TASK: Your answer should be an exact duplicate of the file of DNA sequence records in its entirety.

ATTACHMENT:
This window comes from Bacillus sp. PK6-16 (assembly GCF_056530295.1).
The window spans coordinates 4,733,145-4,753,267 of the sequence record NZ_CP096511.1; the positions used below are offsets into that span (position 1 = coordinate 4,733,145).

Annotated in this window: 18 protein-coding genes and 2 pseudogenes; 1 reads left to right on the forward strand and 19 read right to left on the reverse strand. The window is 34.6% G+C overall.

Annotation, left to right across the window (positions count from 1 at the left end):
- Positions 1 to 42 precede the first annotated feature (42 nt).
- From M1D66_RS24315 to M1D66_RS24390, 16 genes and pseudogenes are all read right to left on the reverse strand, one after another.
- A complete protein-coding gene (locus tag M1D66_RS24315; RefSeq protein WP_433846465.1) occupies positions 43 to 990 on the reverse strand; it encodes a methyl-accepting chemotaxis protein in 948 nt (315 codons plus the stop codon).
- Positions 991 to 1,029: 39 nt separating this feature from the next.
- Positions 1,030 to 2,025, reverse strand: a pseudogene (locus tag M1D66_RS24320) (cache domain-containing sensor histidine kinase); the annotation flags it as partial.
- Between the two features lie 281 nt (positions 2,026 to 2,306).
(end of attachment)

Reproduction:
This window comes from Bacillus sp. PK6-16 (assembly GCF_056530295.1).
The window spans coordinates 4,733,145-4,753,267 of the sequence record NZ_CP096511.1; the positions used below are offsets into that span (position 1 = coordinate 4,733,145).

Annotated in this window: 18 protein-coding genes and 2 pseudogenes; 1 reads left to right on the forward strand and 19 read right to left on the reverse strand. The window is 34.6% G+C overall.

Annotation, left to right across the window (positions count from 1 at the left end):
- Positions 1 to 42 precede the first annotated feature (42 nt).
- From M1D66_RS24315 to M1D66_RS24390, 16 genes and pseudogenes are all read right to left on the reverse strand, one after another.
- A complete protein-coding gene (locus tag M1D66_RS24315; RefSeq protein WP_433846465.1) occupies positions 43 to 990 on the reverse strand; it encodes a methyl-accepting chemotaxis protein in 948 nt (315 codons plus the stop codon).
- Positions 991 to 1,029: 39 nt separating this feature from the next.
- Positions 1,030 to 2,025, reverse strand: a pseudogene (locus tag M1D66_RS24320) (cache domain-containing sensor histidine kinase); the annotation flags it as partial.
- Between the two features lie 281 nt (positions 2,026 to 2,306).